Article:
AMMAN (Reuters) – Thousands of Jordanians heeded a strike call by unions on Wednesday to protest at major, IMF-guided tax rises they say will worsen an erosion in living standards.
Unions declared the walkout earlier this week, warning the government that sweeping tax amendments sent to parliament this month would impoverish employees already hit by unprecedented tax hikes implemented earlier this year.
Unions representing tens of thousands of public and private sector employees accused the government of caving in to International Monetary Fund (IMF) demands and squeezing a middle class hit by high prices while widening disparities between poor and rich.
Protesters at the headquarters of the Professional Associations Union in the capital Amman carried placards criticizing the government and accusing politicians of corruption and squandering public funds.
“I can hardly afford anything with my salary. We are taxed for the air we breathe and now they are also looking to rip off our salaries. Everyone knows the law is unjust and it has to be withdrawn,” said Hatem Samara, an engineer.
The amendments, which would double the income tax base, are a key condition of a three-year IMF economic program that aims to generate more state revenue to gradually bring down public debt to 77 percent of GDP in 2021.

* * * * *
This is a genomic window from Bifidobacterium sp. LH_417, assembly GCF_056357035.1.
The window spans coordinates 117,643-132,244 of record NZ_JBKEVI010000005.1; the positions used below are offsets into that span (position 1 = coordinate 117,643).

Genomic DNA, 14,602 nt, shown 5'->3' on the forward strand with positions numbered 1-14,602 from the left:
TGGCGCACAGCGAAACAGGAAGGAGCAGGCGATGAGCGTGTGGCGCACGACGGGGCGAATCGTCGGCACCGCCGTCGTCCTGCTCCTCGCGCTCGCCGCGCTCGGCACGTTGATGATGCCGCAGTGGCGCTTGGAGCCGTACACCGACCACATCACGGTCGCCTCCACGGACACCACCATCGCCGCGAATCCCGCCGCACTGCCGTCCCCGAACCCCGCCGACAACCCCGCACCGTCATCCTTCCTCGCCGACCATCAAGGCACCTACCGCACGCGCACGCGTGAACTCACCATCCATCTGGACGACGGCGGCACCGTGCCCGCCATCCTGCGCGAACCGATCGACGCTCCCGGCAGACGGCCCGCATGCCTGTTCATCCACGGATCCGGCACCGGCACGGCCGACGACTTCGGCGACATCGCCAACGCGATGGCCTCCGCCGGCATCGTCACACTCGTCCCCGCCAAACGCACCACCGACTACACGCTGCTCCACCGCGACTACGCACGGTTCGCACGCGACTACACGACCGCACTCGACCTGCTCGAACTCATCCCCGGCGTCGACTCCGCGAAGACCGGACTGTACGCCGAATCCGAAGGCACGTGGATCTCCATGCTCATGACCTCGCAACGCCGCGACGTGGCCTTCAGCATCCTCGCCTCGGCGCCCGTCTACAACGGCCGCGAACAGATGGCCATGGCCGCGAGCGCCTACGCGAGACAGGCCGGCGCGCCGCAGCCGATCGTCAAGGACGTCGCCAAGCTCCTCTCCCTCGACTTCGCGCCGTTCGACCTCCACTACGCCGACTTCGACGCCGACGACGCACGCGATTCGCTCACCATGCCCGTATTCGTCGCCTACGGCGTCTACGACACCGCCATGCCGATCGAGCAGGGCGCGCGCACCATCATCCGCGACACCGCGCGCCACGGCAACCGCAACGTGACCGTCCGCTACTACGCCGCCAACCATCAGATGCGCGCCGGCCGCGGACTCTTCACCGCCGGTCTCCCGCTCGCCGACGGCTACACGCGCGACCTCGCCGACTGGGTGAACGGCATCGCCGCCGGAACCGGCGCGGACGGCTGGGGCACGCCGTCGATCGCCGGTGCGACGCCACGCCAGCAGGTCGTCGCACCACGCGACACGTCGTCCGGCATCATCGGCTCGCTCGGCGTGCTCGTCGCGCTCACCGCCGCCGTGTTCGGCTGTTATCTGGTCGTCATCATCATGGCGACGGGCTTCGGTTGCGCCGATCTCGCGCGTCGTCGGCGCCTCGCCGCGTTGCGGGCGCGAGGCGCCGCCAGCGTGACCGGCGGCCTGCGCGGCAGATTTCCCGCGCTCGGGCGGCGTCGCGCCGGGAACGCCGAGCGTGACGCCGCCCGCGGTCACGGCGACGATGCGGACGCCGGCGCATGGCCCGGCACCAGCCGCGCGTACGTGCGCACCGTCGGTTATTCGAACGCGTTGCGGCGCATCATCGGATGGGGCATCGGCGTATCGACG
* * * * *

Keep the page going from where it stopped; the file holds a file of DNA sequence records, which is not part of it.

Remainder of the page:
The government has echoed IMF arguments that Jordan could be losing hundreds of millions of dollars through tax evasion and that only about four percent of citizens pay taxes.
The amendments lower significantly the income tax threshold and slap higher levies on banks and industrial firms at a time when economic growth has been stagnant amid regional turmoil and businesses have complained of shrinking consumer demand.
Jordan earlier this year raised taxes on hundreds of food and consumer items by unifying rates of sales tax at 16 percent and removing exemptions on many basic goods.
In January the government scrapped subsidies on bread, which doubled some prices in a country whose eight million people are suffering increasing unemployment and poverty rates.
The government argues the reforms will reduce social disparities by progressively taxing high earners while leaving low-paid public sector employees largely untouched.
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